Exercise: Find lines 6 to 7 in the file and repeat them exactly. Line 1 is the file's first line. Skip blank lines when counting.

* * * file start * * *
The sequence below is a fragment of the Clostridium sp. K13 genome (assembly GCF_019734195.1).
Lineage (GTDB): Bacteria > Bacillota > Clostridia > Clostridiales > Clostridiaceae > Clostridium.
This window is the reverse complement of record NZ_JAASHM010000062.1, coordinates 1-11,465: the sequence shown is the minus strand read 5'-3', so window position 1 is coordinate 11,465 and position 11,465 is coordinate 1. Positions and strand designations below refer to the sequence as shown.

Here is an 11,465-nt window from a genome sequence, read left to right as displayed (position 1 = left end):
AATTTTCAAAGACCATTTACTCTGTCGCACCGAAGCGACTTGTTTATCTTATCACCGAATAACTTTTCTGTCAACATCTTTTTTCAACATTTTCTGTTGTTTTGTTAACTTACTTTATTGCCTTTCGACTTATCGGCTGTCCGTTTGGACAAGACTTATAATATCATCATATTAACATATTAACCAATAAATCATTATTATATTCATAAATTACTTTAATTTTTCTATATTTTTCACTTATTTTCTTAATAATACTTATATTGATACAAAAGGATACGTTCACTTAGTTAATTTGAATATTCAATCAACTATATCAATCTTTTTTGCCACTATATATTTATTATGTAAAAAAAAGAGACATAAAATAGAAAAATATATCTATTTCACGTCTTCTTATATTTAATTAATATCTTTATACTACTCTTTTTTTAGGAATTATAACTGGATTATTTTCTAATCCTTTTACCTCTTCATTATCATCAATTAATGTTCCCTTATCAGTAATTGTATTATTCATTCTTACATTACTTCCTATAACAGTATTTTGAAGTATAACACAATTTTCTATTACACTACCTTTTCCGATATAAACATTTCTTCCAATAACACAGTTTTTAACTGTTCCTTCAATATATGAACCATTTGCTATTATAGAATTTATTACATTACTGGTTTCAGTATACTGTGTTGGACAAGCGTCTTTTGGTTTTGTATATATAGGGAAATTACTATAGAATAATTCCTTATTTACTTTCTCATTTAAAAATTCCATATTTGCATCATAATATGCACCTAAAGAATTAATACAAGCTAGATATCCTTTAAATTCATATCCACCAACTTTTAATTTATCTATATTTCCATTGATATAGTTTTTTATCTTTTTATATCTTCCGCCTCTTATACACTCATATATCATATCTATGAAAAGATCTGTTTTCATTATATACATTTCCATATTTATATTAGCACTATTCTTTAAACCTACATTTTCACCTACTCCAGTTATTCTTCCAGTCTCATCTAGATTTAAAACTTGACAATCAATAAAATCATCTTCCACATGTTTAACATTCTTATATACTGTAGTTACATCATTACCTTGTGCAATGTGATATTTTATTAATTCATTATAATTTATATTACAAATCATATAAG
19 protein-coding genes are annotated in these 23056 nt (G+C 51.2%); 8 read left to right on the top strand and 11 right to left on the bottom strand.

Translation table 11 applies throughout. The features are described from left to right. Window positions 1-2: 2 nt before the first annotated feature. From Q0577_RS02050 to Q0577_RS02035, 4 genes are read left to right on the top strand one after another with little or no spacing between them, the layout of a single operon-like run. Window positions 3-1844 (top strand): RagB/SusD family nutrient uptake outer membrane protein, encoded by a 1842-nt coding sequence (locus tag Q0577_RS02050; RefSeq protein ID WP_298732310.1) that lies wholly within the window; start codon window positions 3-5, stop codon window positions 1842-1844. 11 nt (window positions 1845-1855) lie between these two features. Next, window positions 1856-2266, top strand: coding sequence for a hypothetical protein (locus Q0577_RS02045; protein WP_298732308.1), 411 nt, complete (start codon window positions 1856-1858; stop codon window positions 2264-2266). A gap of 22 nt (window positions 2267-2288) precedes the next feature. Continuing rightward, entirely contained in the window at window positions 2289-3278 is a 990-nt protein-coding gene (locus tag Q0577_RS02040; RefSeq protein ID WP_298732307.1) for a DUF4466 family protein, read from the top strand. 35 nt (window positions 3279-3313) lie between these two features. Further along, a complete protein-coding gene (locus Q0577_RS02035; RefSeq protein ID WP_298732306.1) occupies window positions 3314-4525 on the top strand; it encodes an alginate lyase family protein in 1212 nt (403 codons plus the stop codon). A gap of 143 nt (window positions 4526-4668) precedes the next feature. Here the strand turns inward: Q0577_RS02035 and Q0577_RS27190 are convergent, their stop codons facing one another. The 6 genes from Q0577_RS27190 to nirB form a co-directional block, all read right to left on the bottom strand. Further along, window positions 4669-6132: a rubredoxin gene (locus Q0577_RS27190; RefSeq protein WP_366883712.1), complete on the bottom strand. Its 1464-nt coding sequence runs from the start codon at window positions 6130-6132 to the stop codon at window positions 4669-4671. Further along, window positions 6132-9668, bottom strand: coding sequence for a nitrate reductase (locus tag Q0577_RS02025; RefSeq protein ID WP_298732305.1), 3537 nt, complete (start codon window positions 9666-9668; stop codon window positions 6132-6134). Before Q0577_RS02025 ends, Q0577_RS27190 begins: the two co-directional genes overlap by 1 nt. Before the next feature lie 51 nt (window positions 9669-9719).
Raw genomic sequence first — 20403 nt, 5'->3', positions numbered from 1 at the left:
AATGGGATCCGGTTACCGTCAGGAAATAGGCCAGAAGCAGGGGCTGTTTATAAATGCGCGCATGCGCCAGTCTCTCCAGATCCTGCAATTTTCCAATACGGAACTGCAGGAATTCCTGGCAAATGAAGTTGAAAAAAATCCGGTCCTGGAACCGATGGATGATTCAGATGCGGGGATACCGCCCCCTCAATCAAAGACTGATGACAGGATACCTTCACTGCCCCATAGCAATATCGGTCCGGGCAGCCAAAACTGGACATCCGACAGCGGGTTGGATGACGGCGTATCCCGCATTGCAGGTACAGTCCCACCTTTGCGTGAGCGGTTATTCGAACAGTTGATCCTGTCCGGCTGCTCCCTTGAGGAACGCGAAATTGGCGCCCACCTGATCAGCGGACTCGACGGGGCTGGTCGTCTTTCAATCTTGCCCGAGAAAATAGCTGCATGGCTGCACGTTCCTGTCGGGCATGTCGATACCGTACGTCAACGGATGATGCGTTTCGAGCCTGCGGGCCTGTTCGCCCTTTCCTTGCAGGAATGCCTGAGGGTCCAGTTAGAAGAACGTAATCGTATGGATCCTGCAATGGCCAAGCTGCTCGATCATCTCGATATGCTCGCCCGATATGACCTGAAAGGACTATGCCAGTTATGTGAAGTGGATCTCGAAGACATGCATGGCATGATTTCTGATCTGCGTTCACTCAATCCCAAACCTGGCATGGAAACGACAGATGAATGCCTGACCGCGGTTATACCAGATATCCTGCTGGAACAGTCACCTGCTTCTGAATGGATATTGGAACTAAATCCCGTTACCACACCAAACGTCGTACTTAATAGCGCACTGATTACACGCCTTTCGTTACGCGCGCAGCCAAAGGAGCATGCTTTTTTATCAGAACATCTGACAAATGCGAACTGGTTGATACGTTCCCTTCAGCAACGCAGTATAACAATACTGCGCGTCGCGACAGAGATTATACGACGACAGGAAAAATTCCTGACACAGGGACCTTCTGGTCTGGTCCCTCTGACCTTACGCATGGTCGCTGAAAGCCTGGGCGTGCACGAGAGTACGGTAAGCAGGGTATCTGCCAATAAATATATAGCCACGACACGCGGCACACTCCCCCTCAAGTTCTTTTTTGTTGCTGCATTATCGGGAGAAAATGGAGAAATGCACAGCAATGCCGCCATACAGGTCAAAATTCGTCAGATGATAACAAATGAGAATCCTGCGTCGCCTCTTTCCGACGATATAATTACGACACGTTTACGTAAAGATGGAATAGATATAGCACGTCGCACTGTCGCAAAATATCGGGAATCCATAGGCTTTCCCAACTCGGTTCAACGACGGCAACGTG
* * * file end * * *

19 protein-coding genes are annotated in these 23056 nt (G+C 51.2%); 8 read left to right on the top strand and 11 right to left on the bottom strand.

Translation table 11 applies throughout. The features are described from left to right. Window positions 1-2: 2 nt before the first annotated feature. From Q0577_RS02050 to Q0577_RS02035, 4 genes are read left to right on the top strand one after another with little or no spacing between them, the layout of a single operon-like run. Window positions 3-1844 (top strand): RagB/SusD family nutrient uptake outer membrane protein, encoded by a 1842-nt coding sequence (locus tag Q0577_RS02050; RefSeq protein ID WP_298732310.1) that lies wholly within the window; start codon window positions 3-5, stop codon window positions 1842-1844. 11 nt (window positions 1845-1855) lie between these two features. Next, window positions 1856-2266, top strand: coding sequence for a hypothetical protein (locus Q0577_RS02045; protein WP_298732308.1), 411 nt, complete (start codon window positions 1856-1858; stop codon window positions 2264-2266). A gap of 22 nt (window positions 2267-2288) precedes the next feature. Continuing rightward, entirely contained in the window at window positions 2289-3278 is a 990-nt protein-coding gene (locus tag Q0577_RS02040; RefSeq protein ID WP_298732307.1) for a DUF4466 family protein, read from the top strand. 35 nt (window positions 3279-3313) lie between these two features. Further along, a complete protein-coding gene (locus Q0577_RS02035; RefSeq protein ID WP_298732306.1) occupies window positions 3314-4525 on the top strand; it encodes an alginate lyase family protein in 1212 nt (403 codons plus the stop codon). A gap of 143 nt (window positions 4526-4668) precedes the next feature. Here the strand turns inward: Q0577_RS02035 and Q0577_RS27190 are convergent, their stop codons facing one another. The 6 genes from Q0577_RS27190 to nirB form a co-directional block, all read right to left on the bottom strand. Further along, window positions 4669-6132: a rubredoxin gene (locus Q0577_RS27190; RefSeq protein WP_366883712.1), complete on the bottom strand. Its 1464-nt coding sequence runs from the start codon at window positions 6130-6132 to the stop codon at window positions 4669-4671. Further along, window positions 6132-9668, bottom strand: coding sequence for a nitrate reductase (locus tag Q0577_RS02025; RefSeq protein ID WP_298732305.1), 3537 nt, complete (start codon window positions 9666-9668; stop codon window positions 6132-6134). Before Q0577_RS02025 ends, Q0577_RS27190 begins: the two co-directional genes overlap by 1 nt. Before the next feature lie 51 nt (window positions 9669-9719).